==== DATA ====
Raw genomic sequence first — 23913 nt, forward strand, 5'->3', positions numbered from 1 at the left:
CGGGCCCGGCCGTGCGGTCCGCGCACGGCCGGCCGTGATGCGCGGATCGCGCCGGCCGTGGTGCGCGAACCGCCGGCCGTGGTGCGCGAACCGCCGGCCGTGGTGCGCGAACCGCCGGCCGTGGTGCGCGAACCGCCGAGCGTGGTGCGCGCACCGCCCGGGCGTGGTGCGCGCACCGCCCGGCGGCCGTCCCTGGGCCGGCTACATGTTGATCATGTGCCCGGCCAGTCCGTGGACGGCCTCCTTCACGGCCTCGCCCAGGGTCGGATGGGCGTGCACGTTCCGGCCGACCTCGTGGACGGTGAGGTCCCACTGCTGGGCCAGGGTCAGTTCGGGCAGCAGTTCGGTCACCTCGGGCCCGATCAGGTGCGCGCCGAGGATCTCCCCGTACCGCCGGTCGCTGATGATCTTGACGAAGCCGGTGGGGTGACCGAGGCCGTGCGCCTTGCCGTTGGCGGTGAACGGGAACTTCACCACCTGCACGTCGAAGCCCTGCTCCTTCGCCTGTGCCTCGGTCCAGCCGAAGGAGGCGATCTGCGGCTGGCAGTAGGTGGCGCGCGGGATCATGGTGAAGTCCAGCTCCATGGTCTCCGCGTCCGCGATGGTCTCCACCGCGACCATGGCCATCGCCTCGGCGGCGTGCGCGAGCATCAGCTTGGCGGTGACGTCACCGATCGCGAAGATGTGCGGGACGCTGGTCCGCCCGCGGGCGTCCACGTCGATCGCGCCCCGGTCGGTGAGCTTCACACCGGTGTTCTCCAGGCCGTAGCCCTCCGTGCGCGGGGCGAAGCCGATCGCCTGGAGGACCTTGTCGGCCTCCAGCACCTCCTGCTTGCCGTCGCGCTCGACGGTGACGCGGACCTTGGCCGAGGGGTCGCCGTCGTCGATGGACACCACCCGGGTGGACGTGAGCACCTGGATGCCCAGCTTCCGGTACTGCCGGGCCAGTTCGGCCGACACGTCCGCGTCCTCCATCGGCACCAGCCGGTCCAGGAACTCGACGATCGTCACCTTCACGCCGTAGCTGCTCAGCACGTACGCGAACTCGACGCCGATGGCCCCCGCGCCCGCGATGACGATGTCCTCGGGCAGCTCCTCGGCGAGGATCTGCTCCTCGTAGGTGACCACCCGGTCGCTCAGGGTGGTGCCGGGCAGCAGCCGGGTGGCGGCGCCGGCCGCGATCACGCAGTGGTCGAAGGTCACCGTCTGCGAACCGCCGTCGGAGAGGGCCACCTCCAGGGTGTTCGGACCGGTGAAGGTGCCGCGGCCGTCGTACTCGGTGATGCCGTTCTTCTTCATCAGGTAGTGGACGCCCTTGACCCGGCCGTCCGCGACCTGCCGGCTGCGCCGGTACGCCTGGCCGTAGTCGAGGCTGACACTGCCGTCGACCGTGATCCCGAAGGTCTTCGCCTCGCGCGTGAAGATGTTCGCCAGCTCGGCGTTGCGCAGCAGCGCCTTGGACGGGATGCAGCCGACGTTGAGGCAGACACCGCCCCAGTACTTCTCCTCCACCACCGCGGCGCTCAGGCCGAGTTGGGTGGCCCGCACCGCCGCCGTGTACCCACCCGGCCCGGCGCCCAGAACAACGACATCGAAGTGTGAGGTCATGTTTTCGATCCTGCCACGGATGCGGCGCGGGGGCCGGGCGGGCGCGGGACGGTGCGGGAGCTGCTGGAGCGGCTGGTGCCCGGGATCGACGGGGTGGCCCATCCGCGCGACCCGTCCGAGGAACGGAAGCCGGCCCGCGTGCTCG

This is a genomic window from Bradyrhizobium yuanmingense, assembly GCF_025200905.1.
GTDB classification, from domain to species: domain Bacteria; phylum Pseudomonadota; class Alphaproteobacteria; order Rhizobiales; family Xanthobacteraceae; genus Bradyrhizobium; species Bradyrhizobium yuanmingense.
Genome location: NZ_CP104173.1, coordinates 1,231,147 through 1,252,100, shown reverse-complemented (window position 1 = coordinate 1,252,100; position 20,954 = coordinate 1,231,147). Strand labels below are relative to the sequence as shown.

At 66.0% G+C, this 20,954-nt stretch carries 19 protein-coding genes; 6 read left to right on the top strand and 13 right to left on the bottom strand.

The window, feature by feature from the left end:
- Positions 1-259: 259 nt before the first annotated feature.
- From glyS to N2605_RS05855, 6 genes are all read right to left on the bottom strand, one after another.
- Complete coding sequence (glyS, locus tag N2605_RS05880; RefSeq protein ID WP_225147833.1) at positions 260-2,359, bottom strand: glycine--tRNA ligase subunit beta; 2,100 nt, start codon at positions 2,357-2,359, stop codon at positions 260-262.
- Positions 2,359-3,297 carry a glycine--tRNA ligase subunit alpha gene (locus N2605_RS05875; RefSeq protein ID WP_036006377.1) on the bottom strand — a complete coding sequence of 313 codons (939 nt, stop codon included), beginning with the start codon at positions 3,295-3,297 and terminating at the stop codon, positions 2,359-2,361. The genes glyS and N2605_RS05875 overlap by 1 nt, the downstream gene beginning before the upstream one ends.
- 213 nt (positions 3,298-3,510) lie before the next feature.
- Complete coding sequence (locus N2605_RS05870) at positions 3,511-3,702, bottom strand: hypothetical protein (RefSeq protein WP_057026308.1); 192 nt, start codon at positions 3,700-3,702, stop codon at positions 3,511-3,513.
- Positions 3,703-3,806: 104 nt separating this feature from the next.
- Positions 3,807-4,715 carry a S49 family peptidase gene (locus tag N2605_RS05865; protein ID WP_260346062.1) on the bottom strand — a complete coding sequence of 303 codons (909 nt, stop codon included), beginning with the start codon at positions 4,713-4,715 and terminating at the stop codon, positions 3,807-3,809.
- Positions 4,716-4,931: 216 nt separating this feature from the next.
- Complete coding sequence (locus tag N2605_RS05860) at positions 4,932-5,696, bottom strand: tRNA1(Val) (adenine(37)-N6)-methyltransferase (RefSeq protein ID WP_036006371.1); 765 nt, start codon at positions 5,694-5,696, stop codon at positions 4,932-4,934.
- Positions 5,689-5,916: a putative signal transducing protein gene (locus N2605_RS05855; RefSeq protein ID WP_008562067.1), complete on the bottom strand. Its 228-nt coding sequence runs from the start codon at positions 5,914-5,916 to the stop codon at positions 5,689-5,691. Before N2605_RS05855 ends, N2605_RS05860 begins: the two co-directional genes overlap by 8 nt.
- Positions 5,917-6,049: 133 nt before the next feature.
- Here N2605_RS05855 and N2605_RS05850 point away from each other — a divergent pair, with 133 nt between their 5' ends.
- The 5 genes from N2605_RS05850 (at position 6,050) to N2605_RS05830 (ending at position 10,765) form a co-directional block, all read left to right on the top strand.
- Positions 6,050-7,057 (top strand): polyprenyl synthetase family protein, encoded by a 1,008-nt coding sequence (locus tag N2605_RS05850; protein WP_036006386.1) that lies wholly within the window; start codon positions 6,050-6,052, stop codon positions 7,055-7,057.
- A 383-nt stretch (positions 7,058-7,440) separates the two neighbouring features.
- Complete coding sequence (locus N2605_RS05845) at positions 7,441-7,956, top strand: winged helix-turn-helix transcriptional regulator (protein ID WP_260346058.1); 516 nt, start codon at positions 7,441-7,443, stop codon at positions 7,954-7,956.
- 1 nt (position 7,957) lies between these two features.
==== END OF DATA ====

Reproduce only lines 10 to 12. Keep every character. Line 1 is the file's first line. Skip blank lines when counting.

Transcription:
- Complete coding sequence (glyS, locus tag N2605_RS05880; RefSeq protein ID WP_225147833.1) at positions 260-2,359, bottom strand: glycine--tRNA ligase subunit beta; 2,100 nt, start codon at positions 2,357-2,359, stop codon at positions 260-262.
- Positions 2,359-3,297 carry a glycine--tRNA ligase subunit alpha gene (locus N2605_RS05875; RefSeq protein ID WP_036006377.1) on the bottom strand — a complete coding sequence of 313 codons (939 nt, stop codon included), beginning with the start codon at positions 3,295-3,297 and terminating at the stop codon, positions 2,359-2,361. The genes glyS and N2605_RS05875 overlap by 1 nt, the downstream gene beginning before the upstream one ends.
- 213 nt (positions 3,298-3,510) lie before the next feature.